The Port has a small portion of Squalicum Harbor reserved for visiting boaters and likely will do the same in the new downtown marina and the Whatcom Waterway for visiting boaters. Sorensen’s analysis showed that visiting boaters spend about $180 per day when they are in Bellingham, supporting our local restaurants, hotels and marine suppliers.
   The economic analysis predicted that the new marina will generate 59 new jobs with a direct income of more than $1 million a year. When economic multipliers are applied, that income stream is projected to be $1.4 million. In addition, the marina will generate state and local taxes.
   The Port’s marinas in Blaine and Squalicum harbors are shown in this study to already directly generate 204 jobs in Whatcom County with an income of over $5 million a year.
   During cleanup and construction of the new marina site about four years from now, this project is expected to generate hundreds of construction jobs generating about $13 million – $19 million in wages as well as $1.9 million in state and local taxes.
   In addition to all of these direct benefits, the new downtown marina also will enhance the regional aquatic environment by adding 28 acres of new aquatic land and four acres of high quality nearshore salmon habitat with its unique design as the nation’s first “Clean Ocean” marina with extensive habitat, salmon passageways, gently sloped interior beaches and public parks and trails around the outside perimeter.
   Finally, the new marina also is expected to generate greater interest in development of the land alongside it for a maritime trades cluster and on the land across the Whatcom Waterway for mixed uses. Marinas are proven to generate upland development.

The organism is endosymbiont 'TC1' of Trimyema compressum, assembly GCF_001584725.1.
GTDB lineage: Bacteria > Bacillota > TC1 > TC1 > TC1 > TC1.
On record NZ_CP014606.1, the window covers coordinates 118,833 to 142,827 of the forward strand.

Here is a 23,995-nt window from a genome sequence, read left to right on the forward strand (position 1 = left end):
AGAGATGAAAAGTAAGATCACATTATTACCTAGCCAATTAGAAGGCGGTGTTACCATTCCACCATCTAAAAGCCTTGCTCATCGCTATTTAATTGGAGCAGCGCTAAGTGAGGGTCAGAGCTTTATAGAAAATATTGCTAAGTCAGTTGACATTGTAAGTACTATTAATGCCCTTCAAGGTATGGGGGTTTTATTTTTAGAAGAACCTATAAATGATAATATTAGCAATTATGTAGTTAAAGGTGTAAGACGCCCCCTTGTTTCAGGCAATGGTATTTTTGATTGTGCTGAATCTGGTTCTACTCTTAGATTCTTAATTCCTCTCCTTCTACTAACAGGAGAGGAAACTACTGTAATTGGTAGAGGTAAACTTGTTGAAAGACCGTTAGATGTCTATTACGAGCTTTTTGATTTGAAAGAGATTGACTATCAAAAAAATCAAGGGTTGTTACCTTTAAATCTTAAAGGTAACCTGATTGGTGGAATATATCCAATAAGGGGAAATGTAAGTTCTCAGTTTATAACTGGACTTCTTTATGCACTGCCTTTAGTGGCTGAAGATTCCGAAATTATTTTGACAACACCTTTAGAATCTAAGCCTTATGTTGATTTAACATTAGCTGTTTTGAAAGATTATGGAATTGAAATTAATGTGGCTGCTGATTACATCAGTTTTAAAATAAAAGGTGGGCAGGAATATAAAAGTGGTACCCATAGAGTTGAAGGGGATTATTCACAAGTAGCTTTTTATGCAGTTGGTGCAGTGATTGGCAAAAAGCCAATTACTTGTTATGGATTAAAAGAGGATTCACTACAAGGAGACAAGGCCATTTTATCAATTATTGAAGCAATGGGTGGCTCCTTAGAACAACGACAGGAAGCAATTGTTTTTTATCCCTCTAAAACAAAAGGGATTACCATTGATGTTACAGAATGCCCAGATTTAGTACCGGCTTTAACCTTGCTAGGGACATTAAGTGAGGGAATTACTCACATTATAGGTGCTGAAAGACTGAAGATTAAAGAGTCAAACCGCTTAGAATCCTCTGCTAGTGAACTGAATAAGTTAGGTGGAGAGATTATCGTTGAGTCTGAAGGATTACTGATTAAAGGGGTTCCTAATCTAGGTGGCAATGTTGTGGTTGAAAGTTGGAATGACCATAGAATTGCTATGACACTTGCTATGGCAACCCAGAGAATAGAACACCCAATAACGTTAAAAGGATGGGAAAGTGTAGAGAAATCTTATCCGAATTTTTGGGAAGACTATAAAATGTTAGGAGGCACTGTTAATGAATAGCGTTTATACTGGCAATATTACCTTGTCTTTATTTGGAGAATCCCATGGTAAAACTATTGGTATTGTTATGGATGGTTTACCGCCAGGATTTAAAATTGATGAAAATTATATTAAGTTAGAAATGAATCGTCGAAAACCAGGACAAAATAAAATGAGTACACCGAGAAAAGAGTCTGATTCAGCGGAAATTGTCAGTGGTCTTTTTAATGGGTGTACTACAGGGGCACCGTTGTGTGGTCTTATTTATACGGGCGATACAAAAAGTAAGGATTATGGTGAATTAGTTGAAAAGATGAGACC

How will this project be paid for? The boaters will pay for what the boaters use. The Port’s moorage structure for its marinas in Bellingham and Blaine is based upon having moorage customers pay for marina costs and improvements. The Port does not spend tax dollars on marina development, operation or maintenance. This is covered through moorage fees. This model was used when the Port expanded the Blaine marina in the 1990s and was proven to be successful.
   Local tax and grant money will be used to create the new public parks and trails because those are used by the entire community. The public park and trail on the exterior of the marina will be the new front door to Bellingham reaching into the bay with excellent public access. This perimeter park will complement multiple large parks the Port and City are planning for the adjacent property and the main mill site.
   If you would like to find out more about the new downtown marina or to read the full text of this economic study, visit the Port of Bellingham’s website www.portofbellingham.com and go to the Waterfront Development section.

By Carolyn Casey,
Port of Bellingham
Corporate Communications Manager